I want to share music with my audience: Nine-year-old organ player on winning grant contest

December 28, 2020
Education

A student of the Maikapar children’s music school in Strogino, nine-year-old Polina Yudina won the Grand Prix of the Moscow Mayor grant contest. The third-grader plays the organ, and jury members gave her a special award for creative achievements.

The Grand Prix winner was announced by Head of Moscow’s Department of Culture Alexander Kibovsky. He congratulated the young player, her teachers and parents. This year, the award ceremony for the Moscow Mayor grant contest was held online. The winner together with the music school’s Director Vladimir Vovchenko took part in the ceremony via videoconference.

The Grand Prix performance was not the young player’s first concert. Polina had performed before in Moscow, the Leningrad Region and Moscow Region cities, and had also taken part in an organ festival in Germany and played a historical instrument in a church there.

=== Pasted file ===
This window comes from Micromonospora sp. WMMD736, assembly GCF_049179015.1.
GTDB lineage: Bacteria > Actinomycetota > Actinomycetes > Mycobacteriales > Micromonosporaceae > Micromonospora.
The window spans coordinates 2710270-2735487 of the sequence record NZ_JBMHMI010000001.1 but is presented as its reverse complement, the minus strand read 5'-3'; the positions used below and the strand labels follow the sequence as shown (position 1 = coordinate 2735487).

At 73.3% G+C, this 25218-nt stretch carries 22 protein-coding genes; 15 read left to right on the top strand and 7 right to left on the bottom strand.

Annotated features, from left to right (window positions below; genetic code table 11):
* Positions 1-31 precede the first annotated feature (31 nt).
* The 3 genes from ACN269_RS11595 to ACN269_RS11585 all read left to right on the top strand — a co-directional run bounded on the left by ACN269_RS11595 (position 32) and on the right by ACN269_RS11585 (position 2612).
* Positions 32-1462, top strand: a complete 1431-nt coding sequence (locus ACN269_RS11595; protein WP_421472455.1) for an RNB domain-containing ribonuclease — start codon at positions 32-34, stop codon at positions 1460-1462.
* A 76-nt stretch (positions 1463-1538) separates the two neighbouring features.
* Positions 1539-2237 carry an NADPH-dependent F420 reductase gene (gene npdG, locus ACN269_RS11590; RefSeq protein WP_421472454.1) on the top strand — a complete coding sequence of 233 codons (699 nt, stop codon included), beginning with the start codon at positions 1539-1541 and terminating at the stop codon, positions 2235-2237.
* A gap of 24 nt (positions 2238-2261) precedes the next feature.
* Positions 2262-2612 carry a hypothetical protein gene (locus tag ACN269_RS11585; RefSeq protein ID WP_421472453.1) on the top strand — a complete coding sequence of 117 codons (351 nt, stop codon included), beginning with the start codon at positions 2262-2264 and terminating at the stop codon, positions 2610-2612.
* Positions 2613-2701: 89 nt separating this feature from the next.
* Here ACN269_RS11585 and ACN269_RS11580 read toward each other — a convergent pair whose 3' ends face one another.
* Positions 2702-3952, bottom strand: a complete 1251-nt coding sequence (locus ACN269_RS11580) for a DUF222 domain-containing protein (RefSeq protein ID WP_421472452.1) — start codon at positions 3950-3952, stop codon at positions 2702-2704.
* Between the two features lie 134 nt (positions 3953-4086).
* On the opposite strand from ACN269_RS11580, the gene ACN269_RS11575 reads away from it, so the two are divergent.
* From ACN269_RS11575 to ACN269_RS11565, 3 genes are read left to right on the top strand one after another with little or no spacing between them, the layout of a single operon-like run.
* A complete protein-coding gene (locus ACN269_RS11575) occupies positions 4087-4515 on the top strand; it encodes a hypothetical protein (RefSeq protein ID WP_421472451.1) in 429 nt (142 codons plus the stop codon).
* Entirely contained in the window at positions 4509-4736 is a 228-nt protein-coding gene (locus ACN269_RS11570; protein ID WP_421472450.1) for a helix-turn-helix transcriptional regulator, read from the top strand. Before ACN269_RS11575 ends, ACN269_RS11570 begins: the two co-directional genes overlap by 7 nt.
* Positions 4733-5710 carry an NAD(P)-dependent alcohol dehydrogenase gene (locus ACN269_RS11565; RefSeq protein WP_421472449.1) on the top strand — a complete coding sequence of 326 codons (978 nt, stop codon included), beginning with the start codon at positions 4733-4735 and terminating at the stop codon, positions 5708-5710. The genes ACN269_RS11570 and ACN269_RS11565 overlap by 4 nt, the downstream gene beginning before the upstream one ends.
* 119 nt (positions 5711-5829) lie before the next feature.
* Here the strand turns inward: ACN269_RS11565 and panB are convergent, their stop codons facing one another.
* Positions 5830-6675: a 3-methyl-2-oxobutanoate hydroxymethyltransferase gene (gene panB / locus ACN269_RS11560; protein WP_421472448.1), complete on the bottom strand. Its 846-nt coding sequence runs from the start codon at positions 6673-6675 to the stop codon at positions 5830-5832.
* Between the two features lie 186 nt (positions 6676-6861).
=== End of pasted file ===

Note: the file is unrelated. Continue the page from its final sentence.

Photo by Yulia Ivanko, Mos.ru

Natural born

There are no professional musicians in the Yudin family, but the girl showed an interest in music from an early age.

“From birth onwards, Polina fell fast asleep whenever classical music was playing. We played Antonio Vivaldi’s Four Seasons and she immediately fell fast asleep. Later she started to quickly memorise the lyrics and music of songs from cartoons and to sing them,” says Tamara Yudina, Polina’s mom.

An acquaintance of theirs recommended the Maikapar children’s music school as one of the best, and since the Yudins lived nearby, they decided to go there first, to have a look.

“The child sat down, touched the piano, and it seemed as if there was light inside her. Of course, she had seen a piano before, but she never thought she would play the instrument. We had not researched teachers, as people usually do now. We simply went there and we liked everything. Marina Gvozdeva became our teacher,” Tamara Yudina says.

Soon they got a piano at home. Several months later Polina heard an organ play in a concert: she was very impressed with a performance by one of her fellow students. During the summer holidays, Polina started to practice on the synthesiser in organ mode and at the beginning of the next school year she told her teacher that she wanted to play the organ. In October 2018, she started learning how to play it.